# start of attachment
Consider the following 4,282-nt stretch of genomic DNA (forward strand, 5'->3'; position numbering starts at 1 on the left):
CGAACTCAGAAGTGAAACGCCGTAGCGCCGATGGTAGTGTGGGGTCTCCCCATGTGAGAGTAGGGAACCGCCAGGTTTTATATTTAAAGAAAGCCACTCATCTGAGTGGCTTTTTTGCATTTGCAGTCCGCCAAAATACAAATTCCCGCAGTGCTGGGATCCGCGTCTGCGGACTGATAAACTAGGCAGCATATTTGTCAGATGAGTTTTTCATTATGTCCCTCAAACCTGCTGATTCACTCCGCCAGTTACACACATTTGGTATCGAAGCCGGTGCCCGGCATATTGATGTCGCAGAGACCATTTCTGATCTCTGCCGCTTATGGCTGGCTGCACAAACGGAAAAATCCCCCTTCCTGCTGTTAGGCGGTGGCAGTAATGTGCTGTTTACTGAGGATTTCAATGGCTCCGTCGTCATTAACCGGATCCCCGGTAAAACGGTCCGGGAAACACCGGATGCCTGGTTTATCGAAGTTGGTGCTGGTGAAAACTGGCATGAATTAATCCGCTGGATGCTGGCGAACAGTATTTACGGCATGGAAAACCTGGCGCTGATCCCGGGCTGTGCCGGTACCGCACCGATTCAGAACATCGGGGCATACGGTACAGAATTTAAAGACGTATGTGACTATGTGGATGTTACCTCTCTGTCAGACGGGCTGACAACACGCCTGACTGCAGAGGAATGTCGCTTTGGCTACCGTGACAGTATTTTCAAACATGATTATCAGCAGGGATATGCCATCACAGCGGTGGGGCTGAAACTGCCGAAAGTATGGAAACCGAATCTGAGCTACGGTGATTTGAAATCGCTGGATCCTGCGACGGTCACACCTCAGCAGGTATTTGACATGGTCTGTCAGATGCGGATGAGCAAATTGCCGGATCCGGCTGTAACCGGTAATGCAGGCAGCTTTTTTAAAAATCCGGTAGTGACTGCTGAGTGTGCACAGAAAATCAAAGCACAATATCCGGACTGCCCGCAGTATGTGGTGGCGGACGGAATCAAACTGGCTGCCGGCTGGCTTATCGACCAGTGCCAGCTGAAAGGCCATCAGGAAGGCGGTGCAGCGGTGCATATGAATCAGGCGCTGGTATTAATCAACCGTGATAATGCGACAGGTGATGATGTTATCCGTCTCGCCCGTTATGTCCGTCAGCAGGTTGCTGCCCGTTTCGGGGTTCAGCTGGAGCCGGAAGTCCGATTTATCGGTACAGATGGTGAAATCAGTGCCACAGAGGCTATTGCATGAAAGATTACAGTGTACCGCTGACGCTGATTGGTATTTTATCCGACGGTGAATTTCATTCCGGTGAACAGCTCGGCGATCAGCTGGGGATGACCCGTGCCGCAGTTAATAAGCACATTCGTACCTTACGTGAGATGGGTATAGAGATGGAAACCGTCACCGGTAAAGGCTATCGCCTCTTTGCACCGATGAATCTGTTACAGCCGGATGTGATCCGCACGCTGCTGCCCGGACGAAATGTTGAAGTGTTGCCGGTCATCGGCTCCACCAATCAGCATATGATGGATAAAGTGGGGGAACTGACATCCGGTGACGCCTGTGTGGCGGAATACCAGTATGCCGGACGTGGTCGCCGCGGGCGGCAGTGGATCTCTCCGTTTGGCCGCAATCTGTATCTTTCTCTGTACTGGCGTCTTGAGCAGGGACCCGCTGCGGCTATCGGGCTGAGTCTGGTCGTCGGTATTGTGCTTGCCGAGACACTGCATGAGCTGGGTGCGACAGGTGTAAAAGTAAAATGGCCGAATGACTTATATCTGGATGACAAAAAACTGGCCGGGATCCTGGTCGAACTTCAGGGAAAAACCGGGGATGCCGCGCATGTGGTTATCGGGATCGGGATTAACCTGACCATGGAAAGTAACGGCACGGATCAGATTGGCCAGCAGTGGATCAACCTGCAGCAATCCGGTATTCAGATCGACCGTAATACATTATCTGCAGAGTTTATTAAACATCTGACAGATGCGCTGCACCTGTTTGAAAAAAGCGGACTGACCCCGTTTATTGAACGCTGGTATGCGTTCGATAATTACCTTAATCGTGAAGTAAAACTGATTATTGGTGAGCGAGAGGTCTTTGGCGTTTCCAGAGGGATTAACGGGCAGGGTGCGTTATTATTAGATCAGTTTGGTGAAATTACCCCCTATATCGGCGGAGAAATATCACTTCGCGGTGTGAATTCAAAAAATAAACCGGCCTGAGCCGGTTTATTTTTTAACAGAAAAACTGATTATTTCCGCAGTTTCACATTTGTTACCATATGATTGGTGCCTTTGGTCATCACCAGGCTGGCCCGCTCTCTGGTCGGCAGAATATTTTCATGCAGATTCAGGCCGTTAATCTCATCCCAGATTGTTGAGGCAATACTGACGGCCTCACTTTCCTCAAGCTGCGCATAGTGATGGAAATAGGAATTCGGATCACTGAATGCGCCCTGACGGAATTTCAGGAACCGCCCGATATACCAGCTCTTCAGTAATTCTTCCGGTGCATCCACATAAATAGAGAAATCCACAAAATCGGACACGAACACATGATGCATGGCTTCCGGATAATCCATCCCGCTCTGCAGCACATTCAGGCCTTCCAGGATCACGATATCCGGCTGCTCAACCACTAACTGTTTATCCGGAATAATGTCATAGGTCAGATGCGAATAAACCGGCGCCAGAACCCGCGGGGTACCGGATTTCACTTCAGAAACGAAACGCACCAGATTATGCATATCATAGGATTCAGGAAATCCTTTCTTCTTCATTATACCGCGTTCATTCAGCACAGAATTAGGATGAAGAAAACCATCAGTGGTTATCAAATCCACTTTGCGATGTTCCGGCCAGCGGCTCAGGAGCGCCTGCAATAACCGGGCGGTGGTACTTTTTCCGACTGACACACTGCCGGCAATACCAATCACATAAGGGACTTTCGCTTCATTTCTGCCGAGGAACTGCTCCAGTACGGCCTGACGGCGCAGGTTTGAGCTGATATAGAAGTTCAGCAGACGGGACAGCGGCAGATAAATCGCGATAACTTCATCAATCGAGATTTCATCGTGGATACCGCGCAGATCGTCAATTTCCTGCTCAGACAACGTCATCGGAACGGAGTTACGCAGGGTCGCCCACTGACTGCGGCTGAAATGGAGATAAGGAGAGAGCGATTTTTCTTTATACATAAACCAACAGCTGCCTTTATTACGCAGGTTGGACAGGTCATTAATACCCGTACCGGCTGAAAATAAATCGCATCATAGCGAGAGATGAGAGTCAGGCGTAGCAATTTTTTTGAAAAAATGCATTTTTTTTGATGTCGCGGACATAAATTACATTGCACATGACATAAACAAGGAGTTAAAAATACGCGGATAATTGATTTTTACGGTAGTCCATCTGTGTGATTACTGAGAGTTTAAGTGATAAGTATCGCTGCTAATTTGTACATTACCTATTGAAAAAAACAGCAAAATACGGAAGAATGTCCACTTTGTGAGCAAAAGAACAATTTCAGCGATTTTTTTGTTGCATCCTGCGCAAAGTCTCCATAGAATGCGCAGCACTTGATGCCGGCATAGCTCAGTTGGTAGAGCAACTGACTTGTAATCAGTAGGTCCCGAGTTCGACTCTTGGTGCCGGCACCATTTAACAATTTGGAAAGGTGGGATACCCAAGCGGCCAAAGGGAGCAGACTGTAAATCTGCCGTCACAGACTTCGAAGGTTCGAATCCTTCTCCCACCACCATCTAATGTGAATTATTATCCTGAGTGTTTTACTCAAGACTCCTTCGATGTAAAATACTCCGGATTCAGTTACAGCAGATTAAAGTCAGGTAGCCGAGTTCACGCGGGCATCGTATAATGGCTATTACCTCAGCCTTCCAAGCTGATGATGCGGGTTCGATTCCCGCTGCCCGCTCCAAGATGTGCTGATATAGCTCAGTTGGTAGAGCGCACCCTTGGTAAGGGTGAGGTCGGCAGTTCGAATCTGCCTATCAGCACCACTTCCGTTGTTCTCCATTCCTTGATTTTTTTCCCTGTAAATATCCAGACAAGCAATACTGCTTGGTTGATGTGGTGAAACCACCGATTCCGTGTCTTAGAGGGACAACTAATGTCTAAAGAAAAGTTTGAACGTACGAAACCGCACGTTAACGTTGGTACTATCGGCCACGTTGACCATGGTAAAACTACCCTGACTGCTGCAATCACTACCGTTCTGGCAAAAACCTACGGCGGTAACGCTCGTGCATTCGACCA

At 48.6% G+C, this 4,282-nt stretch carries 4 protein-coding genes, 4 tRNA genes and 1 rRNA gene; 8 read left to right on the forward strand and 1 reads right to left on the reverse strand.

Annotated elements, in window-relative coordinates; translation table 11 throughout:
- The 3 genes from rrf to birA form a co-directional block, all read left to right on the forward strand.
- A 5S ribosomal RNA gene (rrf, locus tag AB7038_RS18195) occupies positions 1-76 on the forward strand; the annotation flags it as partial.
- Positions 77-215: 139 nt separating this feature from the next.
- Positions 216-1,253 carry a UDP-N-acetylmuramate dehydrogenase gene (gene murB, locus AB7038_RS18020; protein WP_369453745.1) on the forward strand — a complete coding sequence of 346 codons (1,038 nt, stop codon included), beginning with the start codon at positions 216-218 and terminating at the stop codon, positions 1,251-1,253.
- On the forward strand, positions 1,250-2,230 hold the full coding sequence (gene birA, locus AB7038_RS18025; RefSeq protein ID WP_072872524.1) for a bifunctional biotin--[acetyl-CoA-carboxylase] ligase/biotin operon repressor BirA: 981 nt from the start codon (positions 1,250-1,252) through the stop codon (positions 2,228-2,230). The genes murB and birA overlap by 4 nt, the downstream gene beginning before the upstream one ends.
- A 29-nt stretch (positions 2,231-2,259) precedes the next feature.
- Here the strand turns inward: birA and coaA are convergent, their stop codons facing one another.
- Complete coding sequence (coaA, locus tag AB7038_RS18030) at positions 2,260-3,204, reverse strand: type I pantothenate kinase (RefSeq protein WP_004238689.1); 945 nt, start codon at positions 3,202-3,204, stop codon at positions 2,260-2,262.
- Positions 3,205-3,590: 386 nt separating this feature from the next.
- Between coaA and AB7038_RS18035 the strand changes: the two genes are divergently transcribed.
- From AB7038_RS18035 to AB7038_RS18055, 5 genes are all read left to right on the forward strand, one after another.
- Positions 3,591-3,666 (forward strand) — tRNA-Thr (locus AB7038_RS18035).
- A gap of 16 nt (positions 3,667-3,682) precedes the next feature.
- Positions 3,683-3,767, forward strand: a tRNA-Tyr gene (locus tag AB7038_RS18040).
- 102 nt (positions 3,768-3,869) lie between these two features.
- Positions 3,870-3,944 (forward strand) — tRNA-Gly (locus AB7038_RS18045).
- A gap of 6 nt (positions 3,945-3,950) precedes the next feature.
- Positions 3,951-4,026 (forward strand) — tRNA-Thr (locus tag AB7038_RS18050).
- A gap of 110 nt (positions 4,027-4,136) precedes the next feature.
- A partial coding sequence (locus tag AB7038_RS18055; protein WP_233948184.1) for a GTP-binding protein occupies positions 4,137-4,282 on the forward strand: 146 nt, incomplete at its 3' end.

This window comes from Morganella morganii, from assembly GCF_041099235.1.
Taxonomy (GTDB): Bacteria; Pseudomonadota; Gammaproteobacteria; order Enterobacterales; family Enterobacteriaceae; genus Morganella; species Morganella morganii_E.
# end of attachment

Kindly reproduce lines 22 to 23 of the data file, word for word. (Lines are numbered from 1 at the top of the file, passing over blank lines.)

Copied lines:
- Positions 3,951-4,026 (forward strand) — tRNA-Thr (locus tag AB7038_RS18050).
- A gap of 110 nt (positions 4,027-4,136) precedes the next feature.